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December 24, 2006

Products I Use: Camtasia Studio

Despite a desire I’ve not had a chance to get too many screen casts (web casts, if you prefer) posted yet.  Actually, most of the SharePoint MVPs have it on their to do lists to get some screen casts up so that everyone can see the power of Windows SharePoint Services 3.0 and Microsoft Office SharePoint Server 2007.

I’ve done this process a few different ways for the few webcasts I’ve managed to get up.  I use Sony Vegas to do video editing and its tools are more than flexible enough to do a screen cast.  However, I still have to capture the demos, and export my slides.  Ignoring for the moment that I have to find a way to capture demos (because not every screen cast requires a demo), I feel like I’m using an A10 Thunderbolt  to swat a fly.  In other words, I’ve got all kinds of power but its power but it’s not exactly the right tool for the job.

On the other hand, Camtasia Studio by TechSmith  is designed to do screen captures and web casts.  The tool seamlessly integrates to PowerPoint or operates as a standalone recorder.  It’s power as a recorder including its own screen codec (Coder/Decoder) to keep the file sizes small are invaluable.

The amount of time saved by using Camtasia Studio to create a screen cast over exporting a slide show to images and laying them out in Vegas is immense.  As much as I love Vegas, it is definitely not one-click operation.  With all of the control that Vegas offers it might easily seem to be taking a step back to use Camtasia Studio– but that’s not the case at all.  It’s a great demo capture tool.  The editing features are solid.

For me, I record with Camtasia Studio and then do any final touchups in Vegas.  I’ll remove a cough (with a volume envelope on the audio) remove a vocal stumble (split, split, cut, drag), etc.  However, clearly the bulk of the work is done in Camtasia Studio with only a few minor tweaks being made in Vegas.  If I didn’t use Vegas for putting together video works, I’d probably stay in Camtasia Studio for everything.  It appears to have everything that you need to edit – just not what I’m used to … yet.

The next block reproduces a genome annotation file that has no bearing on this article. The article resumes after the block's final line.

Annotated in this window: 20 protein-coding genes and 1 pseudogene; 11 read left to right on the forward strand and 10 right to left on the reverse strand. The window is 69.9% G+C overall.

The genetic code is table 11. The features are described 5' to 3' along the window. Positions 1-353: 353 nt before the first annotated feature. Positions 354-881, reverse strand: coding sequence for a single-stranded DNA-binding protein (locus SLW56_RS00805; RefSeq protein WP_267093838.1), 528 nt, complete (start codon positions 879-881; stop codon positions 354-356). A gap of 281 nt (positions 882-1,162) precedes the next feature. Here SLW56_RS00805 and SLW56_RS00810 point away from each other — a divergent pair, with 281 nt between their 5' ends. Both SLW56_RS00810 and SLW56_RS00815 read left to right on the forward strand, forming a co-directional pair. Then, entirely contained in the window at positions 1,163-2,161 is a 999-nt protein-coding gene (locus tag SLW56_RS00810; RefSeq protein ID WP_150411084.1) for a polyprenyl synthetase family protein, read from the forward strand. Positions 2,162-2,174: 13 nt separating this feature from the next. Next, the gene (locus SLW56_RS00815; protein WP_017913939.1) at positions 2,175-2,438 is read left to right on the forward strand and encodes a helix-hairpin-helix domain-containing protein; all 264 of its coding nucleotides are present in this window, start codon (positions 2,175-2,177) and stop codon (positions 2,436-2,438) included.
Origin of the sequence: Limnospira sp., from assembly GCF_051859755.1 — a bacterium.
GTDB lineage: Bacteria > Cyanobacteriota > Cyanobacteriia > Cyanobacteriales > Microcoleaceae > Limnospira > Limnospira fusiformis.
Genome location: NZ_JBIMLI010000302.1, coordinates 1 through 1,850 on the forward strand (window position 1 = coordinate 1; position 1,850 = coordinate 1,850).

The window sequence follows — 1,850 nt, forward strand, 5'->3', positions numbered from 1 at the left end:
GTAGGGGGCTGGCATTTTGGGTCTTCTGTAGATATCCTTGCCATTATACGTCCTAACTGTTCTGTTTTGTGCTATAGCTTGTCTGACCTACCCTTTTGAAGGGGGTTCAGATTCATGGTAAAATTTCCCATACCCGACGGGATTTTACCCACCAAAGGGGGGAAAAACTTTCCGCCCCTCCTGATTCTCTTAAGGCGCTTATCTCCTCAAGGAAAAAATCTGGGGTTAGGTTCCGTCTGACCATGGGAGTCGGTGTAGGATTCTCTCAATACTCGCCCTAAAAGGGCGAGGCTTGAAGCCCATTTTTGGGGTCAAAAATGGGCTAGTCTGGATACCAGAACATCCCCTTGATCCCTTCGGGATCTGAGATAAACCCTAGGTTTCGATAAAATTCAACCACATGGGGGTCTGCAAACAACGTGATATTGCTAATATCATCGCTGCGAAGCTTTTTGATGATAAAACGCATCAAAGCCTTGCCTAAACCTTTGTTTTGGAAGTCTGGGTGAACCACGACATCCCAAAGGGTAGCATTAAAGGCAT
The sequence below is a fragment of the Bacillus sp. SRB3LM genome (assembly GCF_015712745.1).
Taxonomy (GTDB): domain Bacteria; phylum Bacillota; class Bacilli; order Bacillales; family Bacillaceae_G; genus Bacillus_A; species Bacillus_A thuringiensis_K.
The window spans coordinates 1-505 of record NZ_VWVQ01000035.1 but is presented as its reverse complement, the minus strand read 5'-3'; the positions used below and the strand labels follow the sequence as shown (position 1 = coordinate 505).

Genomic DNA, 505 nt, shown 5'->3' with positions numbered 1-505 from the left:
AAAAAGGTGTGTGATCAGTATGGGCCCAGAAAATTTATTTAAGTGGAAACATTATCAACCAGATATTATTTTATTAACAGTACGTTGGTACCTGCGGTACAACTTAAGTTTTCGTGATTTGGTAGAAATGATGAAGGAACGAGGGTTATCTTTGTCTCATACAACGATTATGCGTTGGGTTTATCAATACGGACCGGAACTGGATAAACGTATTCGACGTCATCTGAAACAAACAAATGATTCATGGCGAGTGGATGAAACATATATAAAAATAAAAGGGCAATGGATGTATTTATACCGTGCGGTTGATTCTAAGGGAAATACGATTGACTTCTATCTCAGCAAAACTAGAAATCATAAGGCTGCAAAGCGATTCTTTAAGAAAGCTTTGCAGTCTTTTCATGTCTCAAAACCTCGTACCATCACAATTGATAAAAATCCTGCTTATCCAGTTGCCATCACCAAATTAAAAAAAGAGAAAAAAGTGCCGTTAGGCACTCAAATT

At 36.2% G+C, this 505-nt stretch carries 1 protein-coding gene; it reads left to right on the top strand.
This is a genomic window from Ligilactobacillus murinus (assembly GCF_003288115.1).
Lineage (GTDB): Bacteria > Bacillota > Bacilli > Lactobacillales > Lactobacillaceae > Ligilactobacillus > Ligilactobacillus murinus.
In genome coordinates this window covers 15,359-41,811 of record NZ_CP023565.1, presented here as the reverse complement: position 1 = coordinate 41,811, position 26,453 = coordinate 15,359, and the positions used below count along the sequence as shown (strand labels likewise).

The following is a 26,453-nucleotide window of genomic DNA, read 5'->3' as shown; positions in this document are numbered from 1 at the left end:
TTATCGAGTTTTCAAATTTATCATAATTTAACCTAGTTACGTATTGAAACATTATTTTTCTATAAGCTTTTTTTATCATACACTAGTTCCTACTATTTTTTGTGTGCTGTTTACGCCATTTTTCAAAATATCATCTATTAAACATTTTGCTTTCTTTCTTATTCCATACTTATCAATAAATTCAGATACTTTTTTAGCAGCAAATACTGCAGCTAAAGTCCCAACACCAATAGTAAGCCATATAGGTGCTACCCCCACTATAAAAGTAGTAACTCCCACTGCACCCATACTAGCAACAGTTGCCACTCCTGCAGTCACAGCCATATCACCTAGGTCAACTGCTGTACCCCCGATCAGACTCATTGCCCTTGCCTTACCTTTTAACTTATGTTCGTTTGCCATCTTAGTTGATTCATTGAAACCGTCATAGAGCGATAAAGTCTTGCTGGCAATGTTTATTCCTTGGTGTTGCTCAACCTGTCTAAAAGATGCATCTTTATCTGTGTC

Products I Use: Snag-It

Occasionally I find that I’ve missed the point.  (OK, more than occasionally but work with me.)  Snag It! Is one of those situations.  When I learned about SnagIt by TechSmith, I thought a screen capture program is interesting but not essential.  I’ve known for a long time that you can copy the screen to the clip board by pressing the Print Screen key on your keyboard – and copy just the active window by pressing Alt-Print Screen.  From there it’s a simple process to paste that image in your favorite graphics editor.  At least that’s what I thought.

Having written a few books and more than a handful of articles, I had gotten pretty adept at the process of capturing a screen and then saving the file out.  It took a particular bug with some beta software to make me take another look at Snag It.  All I can say is, “What an idiot I’ve been.”  It’s not really a matter of whether or not you can do a capture without Snag it.  The question is why would you want to?

Ok, maybe you don’t capture screen shots that often.  Maybe you just do it every once in a while.  However, that’s no excuse not to make the process easier – not to have a Sherpa  (in the form of software).

The guidance offered through the capture process is absolutely amazing.  Useful pop-ups guide you to the most likely next step – starting from when the application is launched.  Even an old pro like me likes the subtle reminder to save the file that I’ve captured.  (It’s not so subtle if you try to exit without saving.)

If you capture screens for training manuals, books, articles, school projects, etc., SnagIt is definitely the way to do it.

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